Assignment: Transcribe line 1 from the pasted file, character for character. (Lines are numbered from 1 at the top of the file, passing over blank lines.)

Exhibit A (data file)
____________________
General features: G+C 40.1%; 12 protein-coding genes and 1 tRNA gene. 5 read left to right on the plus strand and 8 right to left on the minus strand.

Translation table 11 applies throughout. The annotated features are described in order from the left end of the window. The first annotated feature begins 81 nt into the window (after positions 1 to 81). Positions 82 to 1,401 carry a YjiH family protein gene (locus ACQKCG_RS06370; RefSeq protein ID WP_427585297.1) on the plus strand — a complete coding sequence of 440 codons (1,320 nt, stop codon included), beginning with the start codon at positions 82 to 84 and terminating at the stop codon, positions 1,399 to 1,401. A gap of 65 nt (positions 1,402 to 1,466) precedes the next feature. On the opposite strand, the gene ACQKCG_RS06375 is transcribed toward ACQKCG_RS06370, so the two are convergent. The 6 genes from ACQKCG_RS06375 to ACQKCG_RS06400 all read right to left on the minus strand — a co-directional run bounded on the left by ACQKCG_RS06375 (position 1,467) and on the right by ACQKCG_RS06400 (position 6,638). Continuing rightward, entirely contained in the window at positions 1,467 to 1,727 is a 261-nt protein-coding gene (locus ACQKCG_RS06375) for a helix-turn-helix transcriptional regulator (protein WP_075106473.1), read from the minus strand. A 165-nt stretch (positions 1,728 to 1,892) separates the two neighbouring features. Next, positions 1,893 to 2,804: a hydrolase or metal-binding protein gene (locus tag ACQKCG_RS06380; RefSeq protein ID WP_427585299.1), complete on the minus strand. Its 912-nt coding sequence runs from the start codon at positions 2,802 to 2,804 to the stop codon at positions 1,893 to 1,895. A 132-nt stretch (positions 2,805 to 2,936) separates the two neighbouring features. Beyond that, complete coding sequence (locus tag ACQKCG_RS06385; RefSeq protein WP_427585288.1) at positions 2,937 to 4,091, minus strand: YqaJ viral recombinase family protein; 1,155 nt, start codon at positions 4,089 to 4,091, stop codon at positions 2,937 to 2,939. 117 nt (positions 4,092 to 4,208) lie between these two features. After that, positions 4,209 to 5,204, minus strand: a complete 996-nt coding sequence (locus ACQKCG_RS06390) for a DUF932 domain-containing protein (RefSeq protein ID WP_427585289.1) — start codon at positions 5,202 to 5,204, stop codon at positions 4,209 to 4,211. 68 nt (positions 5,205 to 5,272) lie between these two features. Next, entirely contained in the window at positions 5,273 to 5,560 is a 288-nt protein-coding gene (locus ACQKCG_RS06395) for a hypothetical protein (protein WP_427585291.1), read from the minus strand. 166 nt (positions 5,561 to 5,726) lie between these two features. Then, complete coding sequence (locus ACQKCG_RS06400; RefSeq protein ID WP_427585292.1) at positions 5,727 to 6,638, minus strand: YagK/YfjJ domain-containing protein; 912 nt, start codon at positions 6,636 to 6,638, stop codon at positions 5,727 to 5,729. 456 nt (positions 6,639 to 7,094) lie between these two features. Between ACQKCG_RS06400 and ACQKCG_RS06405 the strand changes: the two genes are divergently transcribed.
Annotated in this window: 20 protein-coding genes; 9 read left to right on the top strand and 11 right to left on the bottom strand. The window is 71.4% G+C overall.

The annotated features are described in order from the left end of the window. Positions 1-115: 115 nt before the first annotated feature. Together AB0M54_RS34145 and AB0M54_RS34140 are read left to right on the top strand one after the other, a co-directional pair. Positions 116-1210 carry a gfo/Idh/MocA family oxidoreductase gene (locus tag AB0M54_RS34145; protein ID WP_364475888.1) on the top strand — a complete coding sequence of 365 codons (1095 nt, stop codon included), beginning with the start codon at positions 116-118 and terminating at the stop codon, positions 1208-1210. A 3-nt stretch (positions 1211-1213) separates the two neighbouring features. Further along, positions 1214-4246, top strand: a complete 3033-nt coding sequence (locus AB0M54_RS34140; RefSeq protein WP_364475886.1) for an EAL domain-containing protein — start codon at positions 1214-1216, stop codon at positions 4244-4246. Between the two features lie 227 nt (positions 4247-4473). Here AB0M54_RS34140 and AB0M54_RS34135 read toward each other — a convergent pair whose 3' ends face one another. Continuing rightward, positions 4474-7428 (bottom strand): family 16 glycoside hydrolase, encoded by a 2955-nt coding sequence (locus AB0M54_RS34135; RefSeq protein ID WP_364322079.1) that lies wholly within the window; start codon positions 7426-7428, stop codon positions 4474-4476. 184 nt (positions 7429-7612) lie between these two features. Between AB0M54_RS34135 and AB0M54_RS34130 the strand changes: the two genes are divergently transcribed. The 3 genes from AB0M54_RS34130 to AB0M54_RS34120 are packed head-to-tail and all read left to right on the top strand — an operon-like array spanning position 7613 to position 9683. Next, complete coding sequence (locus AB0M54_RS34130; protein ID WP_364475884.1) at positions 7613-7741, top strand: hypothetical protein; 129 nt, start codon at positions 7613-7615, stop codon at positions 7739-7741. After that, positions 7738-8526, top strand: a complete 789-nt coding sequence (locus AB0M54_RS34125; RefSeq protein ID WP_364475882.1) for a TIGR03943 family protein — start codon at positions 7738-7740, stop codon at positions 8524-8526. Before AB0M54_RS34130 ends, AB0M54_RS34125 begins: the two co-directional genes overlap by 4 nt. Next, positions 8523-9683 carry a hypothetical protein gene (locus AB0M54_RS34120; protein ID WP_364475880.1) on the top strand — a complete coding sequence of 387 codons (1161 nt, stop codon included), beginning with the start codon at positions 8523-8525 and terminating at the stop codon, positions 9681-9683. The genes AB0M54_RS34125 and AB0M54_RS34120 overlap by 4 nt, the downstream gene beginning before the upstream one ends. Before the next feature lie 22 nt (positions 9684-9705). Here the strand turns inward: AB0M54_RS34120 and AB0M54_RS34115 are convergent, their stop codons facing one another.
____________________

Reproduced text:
General features: G+C 40.1%; 12 protein-coding genes and 1 tRNA gene. 5 read left to right on the plus strand and 8 right to left on the minus strand.